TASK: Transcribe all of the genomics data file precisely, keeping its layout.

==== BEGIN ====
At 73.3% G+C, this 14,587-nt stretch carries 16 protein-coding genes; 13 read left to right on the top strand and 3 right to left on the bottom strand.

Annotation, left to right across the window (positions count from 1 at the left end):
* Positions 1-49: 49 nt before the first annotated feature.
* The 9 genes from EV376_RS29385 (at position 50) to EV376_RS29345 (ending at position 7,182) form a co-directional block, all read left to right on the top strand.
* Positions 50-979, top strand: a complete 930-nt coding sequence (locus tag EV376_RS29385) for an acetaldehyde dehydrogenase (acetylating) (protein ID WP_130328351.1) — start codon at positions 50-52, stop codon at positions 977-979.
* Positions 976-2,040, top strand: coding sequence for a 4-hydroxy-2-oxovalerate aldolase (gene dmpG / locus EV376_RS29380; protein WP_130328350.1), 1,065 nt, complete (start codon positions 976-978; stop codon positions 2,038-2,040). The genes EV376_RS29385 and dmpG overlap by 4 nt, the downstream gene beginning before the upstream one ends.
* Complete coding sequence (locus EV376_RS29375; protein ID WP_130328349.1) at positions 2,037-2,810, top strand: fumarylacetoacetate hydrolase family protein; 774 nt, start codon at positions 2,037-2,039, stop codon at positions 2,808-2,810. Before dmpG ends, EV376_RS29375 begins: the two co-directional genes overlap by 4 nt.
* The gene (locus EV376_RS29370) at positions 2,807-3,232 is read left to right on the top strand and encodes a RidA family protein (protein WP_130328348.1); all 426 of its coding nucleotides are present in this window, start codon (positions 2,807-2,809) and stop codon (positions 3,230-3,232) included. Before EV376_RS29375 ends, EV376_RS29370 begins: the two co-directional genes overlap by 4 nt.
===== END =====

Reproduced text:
At 73.3% G+C, this 14,587-nt stretch carries 16 protein-coding genes; 13 read left to right on the top strand and 3 right to left on the bottom strand.

Annotation, left to right across the window (positions count from 1 at the left end):
* Positions 1-49: 49 nt before the first annotated feature.
* The 9 genes from EV376_RS29385 (at position 50) to EV376_RS29345 (ending at position 7,182) form a co-directional block, all read left to right on the top strand.
* Positions 50-979, top strand: a complete 930-nt coding sequence (locus tag EV376_RS29385) for an acetaldehyde dehydrogenase (acetylating) (protein ID WP_130328351.1) — start codon at positions 50-52, stop codon at positions 977-979.
* Positions 976-2,040, top strand: coding sequence for a 4-hydroxy-2-oxovalerate aldolase (gene dmpG / locus EV376_RS29380; protein WP_130328350.1), 1,065 nt, complete (start codon positions 976-978; stop codon positions 2,038-2,040). The genes EV376_RS29385 and dmpG overlap by 4 nt, the downstream gene beginning before the upstream one ends.
* Complete coding sequence (locus EV376_RS29375; protein ID WP_130328349.1) at positions 2,037-2,810, top strand: fumarylacetoacetate hydrolase family protein; 774 nt, start codon at positions 2,037-2,039, stop codon at positions 2,808-2,810. Before dmpG ends, EV376_RS29375 begins: the two co-directional genes overlap by 4 nt.
* The gene (locus EV376_RS29370) at positions 2,807-3,232 is read left to right on the top strand and encodes a RidA family protein (protein WP_130328348.1); all 426 of its coding nucleotides are present in this window, start codon (positions 2,807-2,809) and stop codon (positions 3,230-3,232) included. Before EV376_RS29375 ends, EV376_RS29370 begins: the two co-directional genes overlap by 4 nt.